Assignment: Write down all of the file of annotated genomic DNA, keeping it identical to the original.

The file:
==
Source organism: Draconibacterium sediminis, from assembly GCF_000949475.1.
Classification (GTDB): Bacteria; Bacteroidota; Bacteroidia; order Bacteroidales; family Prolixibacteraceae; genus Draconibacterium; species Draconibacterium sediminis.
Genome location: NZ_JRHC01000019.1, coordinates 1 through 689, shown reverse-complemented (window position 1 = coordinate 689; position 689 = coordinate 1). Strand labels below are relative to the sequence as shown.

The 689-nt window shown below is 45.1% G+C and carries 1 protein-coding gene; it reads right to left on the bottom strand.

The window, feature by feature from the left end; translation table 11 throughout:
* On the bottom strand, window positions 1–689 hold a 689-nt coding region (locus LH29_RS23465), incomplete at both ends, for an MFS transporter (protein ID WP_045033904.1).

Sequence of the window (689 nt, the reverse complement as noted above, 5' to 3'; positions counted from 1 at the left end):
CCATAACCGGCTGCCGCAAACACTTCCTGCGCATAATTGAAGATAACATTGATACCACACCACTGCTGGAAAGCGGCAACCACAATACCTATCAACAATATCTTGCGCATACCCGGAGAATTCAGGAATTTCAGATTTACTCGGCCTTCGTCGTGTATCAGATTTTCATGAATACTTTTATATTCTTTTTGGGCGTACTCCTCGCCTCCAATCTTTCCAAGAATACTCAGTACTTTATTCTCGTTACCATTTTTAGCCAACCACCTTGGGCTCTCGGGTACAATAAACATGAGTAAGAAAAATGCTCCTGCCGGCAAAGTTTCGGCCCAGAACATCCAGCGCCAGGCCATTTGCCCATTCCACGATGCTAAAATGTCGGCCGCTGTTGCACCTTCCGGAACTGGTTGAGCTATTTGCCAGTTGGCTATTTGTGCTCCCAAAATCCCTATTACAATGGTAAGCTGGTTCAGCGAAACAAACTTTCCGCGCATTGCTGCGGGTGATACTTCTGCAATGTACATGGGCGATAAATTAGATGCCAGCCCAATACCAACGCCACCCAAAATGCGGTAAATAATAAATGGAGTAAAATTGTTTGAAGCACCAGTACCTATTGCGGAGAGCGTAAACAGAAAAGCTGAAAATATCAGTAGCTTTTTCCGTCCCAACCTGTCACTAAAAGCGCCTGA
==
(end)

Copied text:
Source organism: Draconibacterium sediminis, from assembly GCF_000949475.1.
Classification (GTDB): Bacteria; Bacteroidota; Bacteroidia; order Bacteroidales; family Prolixibacteraceae; genus Draconibacterium; species Draconibacterium sediminis.
Genome location: NZ_JRHC01000019.1, coordinates 1 through 689, shown reverse-complemented (window position 1 = coordinate 689; position 689 = coordinate 1). Strand labels below are relative to the sequence as shown.

The 689-nt window shown below is 45.1% G+C and carries 1 protein-coding gene; it reads right to left on the bottom strand.

The window, feature by feature from the left end; translation table 11 throughout:
* On the bottom strand, window positions 1–689 hold a 689-nt coding region (locus LH29_RS23465), incomplete at both ends, for an MFS transporter (protein ID WP_045033904.1).

Sequence of the window (689 nt, the reverse complement as noted above, 5' to 3'; positions counted from 1 at the left end):
CCATAACCGGCTGCCGCAAACACTTCCTGCGCATAATTGAAGATAACATTGATACCACACCACTGCTGGAAAGCGGCAACCACAATACCTATCAACAATATCTTGCGCATACCCGGAGAATTCAGGAATTTCAGATTTACTCGGCCTTCGTCGTGTATCAGATTTTCATGAATACTTTTATATTCTTTTTGGGCGTACTCCTCGCCTCCAATCTTTCCAAGAATACTCAGTACTTTATTCTCGTTACCATTTTTAGCCAACCACCTTGGGCTCTCGGGTACAATAAACATGAGTAAGAAAAATGCTCCTGCCGGCAAAGTTTCGGCCCAGAACATCCAGCGCCAGGCCATTTGCCCATTCCACGATGCTAAAATGTCGGCCGCTGTTGCACCTTCCGGAACTGGTTGAGCTATTTGCCAGTTGGCTATTTGTGCTCCCAAAATCCCTATTACAATGGTAAGCTGGTTCAGCGAAACAAACTTTCCGCGCATTGCTGCGGGTGATACTTCTGCAATGTACATGGGCGATAAATTAGATGCCAGCCCAATACCAACGCCACCCAAAATGCGGTAAATAATAAATGGAGTAAAATTGTTTGAAGCACCAGTACCTATTGCGGAGAGCGTAAACAGAAAAGCTGAAAATATCAGTAGCTTTTTCCGTCCCAACCTGTCACTAAAAGCGCCTGA